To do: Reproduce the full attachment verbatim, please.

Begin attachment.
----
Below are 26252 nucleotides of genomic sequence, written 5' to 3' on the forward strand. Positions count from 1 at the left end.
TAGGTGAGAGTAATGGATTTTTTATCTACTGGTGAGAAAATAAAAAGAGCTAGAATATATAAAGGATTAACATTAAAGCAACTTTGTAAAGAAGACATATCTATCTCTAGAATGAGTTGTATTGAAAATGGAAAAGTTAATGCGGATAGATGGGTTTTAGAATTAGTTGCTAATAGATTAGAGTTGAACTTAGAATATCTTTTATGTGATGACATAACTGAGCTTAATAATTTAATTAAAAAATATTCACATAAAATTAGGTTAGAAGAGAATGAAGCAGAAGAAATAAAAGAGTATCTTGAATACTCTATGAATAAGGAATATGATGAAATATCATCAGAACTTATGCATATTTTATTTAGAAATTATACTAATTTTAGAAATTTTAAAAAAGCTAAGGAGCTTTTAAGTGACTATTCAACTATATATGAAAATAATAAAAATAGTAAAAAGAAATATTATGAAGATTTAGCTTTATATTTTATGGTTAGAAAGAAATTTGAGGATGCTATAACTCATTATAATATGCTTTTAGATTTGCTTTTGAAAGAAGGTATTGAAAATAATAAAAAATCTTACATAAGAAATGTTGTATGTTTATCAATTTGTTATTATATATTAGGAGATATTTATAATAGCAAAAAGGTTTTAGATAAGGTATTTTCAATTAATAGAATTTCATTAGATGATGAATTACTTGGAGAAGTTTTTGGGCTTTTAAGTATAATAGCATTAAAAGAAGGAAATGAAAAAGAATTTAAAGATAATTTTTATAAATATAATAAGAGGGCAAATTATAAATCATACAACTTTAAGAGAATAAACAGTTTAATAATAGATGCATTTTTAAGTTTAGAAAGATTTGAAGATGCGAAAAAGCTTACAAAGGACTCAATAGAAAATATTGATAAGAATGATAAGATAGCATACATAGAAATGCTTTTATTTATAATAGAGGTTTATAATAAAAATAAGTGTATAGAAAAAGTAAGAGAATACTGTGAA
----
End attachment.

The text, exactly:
Below are 26252 nucleotides of genomic sequence, written 5' to 3' on the forward strand. Positions count from 1 at the left end.
TAGGTGAGAGTAATGGATTTTTTATCTACTGGTGAGAAAATAAAAAGAGCTAGAATATATAAAGGATTAACATTAAAGCAACTTTGTAAAGAAGACATATCTATCTCTAGAATGAGTTGTATTGAAAATGGAAAAGTTAATGCGGATAGATGGGTTTTAGAATTAGTTGCTAATAGATTAGAGTTGAACTTAGAATATCTTTTATGTGATGACATAACTGAGCTTAATAATTTAATTAAAAAATATTCACATAAAATTAGGTTAGAAGAGAATGAAGCAGAAGAAATAAAAGAGTATCTTGAATACTCTATGAATAAGGAATATGATGAAATATCATCAGAACTTATGCATATTTTATTTAGAAATTATACTAATTTTAGAAATTTTAAAAAAGCTAAGGAGCTTTTAAGTGACTATTCAACTATATATGAAAATAATAAAAATAGTAAAAAGAAATATTATGAAGATTTAGCTTTATATTTTATGGTTAGAAAGAAATTTGAGGATGCTATAACTCATTATAATATGCTTTTAGATTTGCTTTTGAAAGAAGGTATTGAAAATAATAAAAAATCTTACATAAGAAATGTTGTATGTTTATCAATTTGTTATTATATATTAGGAGATATTTATAATAGCAAAAAGGTTTTAGATAAGGTATTTTCAATTAATAGAATTTCATTAGATGATGAATTACTTGGAGAAGTTTTTGGGCTTTTAAGTATAATAGCATTAAAAGAAGGAAATGAAAAAGAATTTAAAGATAATTTTTATAAATATAATAAGAGGGCAAATTATAAATCATACAACTTTAAGAGAATAAACAGTTTAATAATAGATGCATTTTTAAGTTTAGAAAGATTTGAAGATGCGAAAAAGCTTACAAAGGACTCAATAGAAAATATTGATAAGAATGATAAGATAGCATACATAGAAATGCTTTTATTTATAATAGAGGTTTATAATAAAAATAAGTGTATAGAAAAAGTAAGAGAATACTGTGAA